Imagine if you will, a retail floor so densely packed with sensors that they can pick up the movements of insects scurrying across a store aisle. Or a component of a piece of factory equipment so well-instrumented that its digital twin provides resolution down to the micrometer.
ChatOps is an emerging topic that has led to the wide availability of integrations between group chat and various other tools/platforms. Currently, HipChat is an extremely powerful collaboration platform due to the various ChatOps integrations that are available. However, DevOps automation can involve orchestration and complex workflows. In his session at @DevOpsSummit at 20th Cloud Expo, Himanshu Chhetri, CTO at Addteq, will cover practical examples and use cases such as self-provisioning infra...
In his keynote at 18th Cloud Expo, Andrew Keys, Co-Founder of ConsenSys Enterprise, provided an overview of the evolution of the Internet and the Database and the future of their combination – the Blockchain. Andrew Keys is Co-Founder of ConsenSys Enterprise. He comes to ConsenSys Enterprise with capital markets, technology and entrepreneurial experience. Previously, he worked for UBS investment bank in equities analysis. Later, he was responsible for the creation and distribution of life settle...
The cloud era has reached the stage where it is no longer a question of whether a company should migrate, but when. Enterprises have embraced the outsourcing of where their various applications are stored and who manages them, saving significant investment along the way. Plus, the cloud has become a defining competitive edge. Companies that fail to successfully adapt risk failure. The media, of course, continues to extol the virtues of the cloud, including how easy it is to get there. Migrating...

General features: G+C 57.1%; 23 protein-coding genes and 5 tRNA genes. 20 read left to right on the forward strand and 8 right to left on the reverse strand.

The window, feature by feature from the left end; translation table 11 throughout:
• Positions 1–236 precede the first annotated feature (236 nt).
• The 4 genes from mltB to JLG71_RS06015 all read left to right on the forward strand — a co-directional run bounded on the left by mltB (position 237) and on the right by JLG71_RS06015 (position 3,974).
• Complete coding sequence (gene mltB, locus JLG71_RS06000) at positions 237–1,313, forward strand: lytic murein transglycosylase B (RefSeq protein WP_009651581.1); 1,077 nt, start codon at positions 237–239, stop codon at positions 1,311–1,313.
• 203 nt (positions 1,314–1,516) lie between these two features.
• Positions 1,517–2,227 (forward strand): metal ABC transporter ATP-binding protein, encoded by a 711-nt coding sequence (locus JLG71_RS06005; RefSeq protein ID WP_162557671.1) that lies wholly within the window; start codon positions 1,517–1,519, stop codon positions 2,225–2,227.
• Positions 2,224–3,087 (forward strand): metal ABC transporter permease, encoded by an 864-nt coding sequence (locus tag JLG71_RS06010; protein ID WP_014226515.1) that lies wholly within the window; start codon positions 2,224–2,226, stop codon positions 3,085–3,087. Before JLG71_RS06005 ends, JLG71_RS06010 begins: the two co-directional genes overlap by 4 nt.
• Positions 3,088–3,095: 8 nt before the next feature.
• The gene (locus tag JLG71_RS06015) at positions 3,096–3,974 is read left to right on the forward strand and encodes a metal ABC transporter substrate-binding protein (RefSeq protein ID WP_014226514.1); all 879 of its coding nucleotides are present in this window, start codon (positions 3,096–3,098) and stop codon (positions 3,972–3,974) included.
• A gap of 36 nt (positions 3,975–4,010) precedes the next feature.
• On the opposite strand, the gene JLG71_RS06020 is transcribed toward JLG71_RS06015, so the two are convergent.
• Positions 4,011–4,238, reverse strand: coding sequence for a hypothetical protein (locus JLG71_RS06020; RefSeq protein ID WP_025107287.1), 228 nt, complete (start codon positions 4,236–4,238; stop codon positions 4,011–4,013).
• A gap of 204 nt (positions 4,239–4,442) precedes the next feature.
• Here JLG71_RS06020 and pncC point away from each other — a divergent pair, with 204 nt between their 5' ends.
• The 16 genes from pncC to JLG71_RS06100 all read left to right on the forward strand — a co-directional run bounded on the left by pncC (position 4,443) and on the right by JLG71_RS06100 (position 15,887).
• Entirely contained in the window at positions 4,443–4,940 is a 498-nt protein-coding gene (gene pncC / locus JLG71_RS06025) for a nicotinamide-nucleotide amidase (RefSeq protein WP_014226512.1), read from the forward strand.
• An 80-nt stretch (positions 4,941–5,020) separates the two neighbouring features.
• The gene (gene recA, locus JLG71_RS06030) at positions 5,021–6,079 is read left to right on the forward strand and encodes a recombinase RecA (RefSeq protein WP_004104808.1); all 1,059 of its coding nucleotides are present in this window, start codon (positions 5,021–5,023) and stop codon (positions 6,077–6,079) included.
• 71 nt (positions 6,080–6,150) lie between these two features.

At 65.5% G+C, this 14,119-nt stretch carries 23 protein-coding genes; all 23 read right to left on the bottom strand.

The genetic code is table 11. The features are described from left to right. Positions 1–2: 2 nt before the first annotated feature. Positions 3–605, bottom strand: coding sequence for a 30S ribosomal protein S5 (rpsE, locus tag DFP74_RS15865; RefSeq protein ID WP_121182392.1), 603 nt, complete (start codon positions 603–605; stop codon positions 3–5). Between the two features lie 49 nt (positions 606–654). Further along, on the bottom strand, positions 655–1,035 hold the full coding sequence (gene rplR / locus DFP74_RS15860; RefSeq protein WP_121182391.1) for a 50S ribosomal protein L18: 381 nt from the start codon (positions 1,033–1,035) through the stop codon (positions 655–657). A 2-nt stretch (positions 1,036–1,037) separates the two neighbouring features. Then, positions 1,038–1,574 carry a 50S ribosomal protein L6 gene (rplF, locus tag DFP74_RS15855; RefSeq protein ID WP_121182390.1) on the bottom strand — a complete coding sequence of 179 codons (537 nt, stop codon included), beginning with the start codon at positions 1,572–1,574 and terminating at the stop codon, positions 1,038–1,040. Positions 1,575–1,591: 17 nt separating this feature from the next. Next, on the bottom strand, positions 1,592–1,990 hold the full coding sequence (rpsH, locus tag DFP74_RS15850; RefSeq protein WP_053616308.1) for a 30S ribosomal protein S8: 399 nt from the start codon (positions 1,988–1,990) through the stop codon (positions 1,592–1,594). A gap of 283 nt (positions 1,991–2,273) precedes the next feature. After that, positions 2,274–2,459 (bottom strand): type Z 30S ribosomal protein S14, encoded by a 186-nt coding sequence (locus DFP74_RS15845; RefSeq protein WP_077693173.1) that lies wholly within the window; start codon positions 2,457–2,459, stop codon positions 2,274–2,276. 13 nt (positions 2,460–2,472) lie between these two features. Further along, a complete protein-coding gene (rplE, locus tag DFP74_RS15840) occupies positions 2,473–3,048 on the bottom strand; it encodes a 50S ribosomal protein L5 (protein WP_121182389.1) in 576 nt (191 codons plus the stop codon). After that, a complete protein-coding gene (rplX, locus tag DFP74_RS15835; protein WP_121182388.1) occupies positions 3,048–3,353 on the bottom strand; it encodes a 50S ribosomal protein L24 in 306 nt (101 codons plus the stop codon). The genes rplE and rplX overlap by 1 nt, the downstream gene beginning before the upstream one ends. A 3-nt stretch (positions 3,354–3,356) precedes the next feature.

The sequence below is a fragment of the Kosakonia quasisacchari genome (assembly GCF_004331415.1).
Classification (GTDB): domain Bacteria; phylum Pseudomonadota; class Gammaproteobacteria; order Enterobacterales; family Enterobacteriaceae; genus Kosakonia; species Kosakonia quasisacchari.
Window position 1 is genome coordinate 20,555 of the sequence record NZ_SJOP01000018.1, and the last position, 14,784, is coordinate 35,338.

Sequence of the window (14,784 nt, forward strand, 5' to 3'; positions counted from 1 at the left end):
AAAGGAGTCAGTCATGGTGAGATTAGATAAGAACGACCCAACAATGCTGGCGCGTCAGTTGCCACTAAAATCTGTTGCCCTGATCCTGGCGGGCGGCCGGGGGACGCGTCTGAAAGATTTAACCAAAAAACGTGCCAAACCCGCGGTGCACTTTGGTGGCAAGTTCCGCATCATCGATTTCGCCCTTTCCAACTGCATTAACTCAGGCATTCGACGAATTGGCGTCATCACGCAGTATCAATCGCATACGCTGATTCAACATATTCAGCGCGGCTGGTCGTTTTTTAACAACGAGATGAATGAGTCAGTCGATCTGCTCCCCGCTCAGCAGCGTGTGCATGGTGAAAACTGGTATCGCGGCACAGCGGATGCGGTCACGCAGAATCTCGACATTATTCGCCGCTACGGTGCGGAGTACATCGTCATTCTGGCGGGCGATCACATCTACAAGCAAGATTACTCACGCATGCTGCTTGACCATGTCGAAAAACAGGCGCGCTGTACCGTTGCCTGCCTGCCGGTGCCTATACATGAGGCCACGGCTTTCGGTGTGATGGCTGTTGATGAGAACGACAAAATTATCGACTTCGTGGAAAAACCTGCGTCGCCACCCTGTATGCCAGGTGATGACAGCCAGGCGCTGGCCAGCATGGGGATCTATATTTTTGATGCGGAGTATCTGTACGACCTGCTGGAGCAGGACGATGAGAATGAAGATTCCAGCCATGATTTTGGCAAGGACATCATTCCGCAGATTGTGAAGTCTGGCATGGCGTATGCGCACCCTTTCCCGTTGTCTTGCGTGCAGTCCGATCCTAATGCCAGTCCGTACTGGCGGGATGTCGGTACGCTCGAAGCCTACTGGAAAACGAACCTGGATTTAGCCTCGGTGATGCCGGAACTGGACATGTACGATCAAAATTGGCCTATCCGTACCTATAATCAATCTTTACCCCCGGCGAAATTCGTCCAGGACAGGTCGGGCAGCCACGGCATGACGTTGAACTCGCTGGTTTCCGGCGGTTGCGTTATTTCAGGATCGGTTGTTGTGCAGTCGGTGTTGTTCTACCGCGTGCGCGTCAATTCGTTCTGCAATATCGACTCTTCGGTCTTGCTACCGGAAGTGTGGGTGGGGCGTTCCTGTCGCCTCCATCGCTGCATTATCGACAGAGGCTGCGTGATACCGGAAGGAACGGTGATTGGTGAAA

No hype cycles or predictions of a gazillion things here. IoT is here. You get it. You know your business and have great ideas for a business transformation strategy. What comes next? Time to make it happen. In his session at @ThingsExpo, Jay Mason, an Associate Partner of Analytics, IoT & Cybersecurity at M&S Consulting, presented a step-by-step plan to develop your technology implementation strategy. He also discussed the evaluation of communication standards and IoT messaging protocols, data...
You know you need the cloud, but you’re hesitant to simply dump everything at Amazon since you know that not all workloads are suitable for cloud. You know that you want the kind of ease of use and scalability that you get with public cloud, but your applications are architected in a way that makes the public cloud a non-starter. You’re looking at private cloud solutions based on hyperconverged infrastructure, but you’re concerned with the limits inherent in those technologies.
Coca-Cola’s Google powered digital signage system lays the groundwork for a more valuable connection between Coke and its customers. Digital signs pair software with high-resolution displays so that a message can be changed instantly based on what the operator wants to communicate or sell. In their Day 3 Keynote at 21st Cloud Expo, Greg Chambers, Global Group Director, Digital Innovation, Coca-Cola, and Vidya Nagarajan, a Senior Product Manager at Google, discussed how from store operations and ...